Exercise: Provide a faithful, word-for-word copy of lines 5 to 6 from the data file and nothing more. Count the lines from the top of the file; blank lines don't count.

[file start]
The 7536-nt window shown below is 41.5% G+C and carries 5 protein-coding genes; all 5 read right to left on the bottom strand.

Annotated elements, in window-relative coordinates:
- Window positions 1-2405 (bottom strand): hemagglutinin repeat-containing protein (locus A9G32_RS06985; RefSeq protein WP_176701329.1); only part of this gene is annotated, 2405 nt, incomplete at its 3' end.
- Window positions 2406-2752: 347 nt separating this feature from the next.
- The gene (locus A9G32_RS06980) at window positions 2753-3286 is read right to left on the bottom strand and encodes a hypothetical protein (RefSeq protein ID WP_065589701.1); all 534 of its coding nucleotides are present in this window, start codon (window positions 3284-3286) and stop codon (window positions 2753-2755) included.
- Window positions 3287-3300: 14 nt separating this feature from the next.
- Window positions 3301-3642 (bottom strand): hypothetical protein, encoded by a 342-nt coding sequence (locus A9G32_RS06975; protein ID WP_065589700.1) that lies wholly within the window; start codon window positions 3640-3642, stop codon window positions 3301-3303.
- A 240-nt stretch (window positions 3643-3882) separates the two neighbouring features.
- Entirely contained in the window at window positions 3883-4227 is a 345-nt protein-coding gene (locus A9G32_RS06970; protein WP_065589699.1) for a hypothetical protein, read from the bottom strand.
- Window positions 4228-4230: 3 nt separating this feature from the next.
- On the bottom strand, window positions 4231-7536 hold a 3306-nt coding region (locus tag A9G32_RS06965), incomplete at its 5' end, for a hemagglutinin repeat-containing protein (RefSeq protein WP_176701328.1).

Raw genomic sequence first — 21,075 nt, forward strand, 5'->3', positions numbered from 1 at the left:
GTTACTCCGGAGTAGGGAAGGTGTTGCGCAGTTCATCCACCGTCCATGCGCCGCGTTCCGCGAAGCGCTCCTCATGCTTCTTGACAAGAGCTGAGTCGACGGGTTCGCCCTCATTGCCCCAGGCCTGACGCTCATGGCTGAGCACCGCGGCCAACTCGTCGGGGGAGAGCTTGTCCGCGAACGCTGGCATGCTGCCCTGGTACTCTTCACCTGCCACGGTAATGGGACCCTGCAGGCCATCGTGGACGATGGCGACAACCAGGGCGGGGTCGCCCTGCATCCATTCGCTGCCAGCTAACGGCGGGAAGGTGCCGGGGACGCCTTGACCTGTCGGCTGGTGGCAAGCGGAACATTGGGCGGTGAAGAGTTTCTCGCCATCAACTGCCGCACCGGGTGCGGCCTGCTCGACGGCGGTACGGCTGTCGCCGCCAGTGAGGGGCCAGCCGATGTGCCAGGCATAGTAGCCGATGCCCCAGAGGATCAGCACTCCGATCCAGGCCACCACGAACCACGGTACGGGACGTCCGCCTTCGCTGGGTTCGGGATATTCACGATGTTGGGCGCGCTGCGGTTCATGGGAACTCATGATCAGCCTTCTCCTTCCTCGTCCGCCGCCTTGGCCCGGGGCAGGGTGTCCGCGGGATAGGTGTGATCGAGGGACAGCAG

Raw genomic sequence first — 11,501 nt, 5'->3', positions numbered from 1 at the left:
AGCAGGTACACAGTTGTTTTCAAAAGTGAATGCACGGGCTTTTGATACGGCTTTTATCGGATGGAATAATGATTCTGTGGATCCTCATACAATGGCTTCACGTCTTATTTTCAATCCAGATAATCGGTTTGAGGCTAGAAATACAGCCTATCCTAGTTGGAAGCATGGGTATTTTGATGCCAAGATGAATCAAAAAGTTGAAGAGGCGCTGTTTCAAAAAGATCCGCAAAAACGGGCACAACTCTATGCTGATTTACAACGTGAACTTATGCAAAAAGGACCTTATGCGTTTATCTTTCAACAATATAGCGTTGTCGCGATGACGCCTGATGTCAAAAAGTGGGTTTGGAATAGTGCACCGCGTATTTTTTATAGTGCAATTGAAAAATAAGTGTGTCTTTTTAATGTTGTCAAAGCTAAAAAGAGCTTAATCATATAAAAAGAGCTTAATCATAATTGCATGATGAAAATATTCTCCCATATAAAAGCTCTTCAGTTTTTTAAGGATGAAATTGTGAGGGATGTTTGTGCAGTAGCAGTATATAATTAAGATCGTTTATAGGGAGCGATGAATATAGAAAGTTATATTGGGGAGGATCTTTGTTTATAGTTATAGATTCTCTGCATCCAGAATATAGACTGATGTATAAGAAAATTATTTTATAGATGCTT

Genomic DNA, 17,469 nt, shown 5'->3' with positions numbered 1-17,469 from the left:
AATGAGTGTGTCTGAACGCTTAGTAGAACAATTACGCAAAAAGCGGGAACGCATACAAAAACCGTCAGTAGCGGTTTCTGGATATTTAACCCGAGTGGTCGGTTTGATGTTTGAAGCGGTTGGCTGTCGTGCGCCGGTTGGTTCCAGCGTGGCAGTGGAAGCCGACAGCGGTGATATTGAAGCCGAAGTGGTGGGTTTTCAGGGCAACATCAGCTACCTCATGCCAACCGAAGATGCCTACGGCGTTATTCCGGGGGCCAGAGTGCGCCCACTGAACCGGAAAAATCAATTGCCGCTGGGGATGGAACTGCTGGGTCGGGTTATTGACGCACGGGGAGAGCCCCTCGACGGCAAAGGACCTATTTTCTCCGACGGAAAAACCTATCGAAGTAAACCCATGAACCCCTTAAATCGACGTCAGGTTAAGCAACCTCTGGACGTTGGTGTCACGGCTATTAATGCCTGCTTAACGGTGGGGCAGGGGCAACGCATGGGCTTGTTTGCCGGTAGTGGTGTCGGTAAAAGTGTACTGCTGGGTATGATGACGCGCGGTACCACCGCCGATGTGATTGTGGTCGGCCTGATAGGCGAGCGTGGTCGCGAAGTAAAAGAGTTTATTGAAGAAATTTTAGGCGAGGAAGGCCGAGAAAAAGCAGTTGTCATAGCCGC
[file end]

- The gene (locus A9G32_RS06980) at window positions 2753-3286 is read right to left on the bottom strand and encodes a hypothetical protein (RefSeq protein ID WP_065589701.1); all 534 of its coding nucleotides are present in this window, start codon (window positions 3284-3286) and stop codon (window positions 2753-2755) included.
- Window positions 3287-3300: 14 nt separating this feature from the next.